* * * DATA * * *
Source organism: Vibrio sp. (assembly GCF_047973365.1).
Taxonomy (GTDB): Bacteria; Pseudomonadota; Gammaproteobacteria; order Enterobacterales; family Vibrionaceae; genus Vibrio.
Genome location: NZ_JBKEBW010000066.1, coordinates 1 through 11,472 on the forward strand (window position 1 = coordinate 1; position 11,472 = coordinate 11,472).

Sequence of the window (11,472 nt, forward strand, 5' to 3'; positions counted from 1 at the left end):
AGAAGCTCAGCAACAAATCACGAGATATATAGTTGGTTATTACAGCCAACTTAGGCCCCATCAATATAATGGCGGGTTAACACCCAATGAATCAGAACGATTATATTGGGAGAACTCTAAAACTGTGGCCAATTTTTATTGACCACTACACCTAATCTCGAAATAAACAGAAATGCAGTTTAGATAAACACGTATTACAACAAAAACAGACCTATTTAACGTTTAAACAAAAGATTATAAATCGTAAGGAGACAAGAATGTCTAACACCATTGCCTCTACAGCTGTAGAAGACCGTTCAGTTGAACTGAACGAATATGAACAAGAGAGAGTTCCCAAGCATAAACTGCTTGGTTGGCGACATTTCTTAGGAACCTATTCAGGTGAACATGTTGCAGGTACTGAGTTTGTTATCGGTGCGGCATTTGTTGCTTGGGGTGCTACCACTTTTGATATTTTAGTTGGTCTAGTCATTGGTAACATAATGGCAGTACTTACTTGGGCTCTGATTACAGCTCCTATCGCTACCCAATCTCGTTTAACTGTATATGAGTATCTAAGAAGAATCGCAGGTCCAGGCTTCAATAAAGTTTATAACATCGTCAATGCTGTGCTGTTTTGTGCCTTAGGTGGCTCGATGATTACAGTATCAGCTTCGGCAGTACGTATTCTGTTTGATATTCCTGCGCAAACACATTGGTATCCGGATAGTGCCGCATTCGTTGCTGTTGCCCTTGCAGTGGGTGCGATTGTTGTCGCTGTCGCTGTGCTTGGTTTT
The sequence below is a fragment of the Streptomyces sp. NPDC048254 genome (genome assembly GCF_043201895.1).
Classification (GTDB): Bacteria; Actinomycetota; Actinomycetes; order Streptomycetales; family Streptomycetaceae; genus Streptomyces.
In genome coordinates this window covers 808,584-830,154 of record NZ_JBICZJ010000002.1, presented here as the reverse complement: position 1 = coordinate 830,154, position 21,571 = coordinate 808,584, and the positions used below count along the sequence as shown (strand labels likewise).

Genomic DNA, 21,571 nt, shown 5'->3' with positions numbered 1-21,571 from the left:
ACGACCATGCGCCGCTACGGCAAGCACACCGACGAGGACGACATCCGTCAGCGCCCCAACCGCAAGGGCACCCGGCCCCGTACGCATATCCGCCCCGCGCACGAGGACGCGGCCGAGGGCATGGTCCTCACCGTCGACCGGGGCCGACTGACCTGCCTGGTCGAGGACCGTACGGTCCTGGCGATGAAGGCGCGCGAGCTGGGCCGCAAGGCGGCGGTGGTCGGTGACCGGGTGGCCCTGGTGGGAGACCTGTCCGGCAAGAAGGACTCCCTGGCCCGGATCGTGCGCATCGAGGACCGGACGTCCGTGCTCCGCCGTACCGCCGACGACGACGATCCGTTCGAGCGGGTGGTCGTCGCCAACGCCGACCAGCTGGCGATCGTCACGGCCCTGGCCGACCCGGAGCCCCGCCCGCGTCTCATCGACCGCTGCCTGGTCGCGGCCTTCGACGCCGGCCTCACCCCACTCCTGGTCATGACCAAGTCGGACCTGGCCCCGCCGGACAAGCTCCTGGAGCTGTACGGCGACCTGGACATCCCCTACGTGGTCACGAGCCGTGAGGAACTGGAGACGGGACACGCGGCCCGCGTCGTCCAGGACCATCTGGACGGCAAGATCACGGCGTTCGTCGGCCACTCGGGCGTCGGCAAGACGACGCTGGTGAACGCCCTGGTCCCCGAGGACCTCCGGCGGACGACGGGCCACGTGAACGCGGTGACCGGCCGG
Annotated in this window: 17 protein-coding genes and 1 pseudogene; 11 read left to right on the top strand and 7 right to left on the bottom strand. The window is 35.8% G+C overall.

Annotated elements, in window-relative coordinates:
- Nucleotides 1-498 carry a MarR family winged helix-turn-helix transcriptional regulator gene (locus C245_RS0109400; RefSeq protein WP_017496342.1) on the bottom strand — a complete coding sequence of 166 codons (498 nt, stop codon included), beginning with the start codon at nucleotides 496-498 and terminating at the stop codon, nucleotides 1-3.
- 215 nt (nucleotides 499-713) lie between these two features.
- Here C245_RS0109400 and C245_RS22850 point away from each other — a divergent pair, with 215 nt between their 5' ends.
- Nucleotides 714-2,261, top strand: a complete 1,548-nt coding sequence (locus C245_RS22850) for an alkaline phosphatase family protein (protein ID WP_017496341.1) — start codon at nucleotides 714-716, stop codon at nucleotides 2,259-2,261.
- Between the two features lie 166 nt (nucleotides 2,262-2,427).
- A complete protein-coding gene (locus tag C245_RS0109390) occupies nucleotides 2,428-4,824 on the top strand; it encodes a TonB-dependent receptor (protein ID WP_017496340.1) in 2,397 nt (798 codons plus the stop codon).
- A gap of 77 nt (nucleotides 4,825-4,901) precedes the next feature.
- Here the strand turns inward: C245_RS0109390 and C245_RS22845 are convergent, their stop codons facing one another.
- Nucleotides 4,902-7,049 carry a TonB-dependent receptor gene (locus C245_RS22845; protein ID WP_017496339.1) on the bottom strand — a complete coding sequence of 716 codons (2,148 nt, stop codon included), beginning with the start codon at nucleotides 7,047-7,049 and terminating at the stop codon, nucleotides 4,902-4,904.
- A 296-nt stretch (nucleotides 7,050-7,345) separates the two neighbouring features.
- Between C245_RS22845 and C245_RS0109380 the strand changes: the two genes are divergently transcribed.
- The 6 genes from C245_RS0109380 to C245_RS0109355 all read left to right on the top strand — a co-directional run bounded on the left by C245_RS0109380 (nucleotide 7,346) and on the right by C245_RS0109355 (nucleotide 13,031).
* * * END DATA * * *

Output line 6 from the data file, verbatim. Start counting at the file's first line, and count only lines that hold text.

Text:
The sequence below is a fragment of the Streptomyces sp. NPDC048254 genome (genome assembly GCF_043201895.1).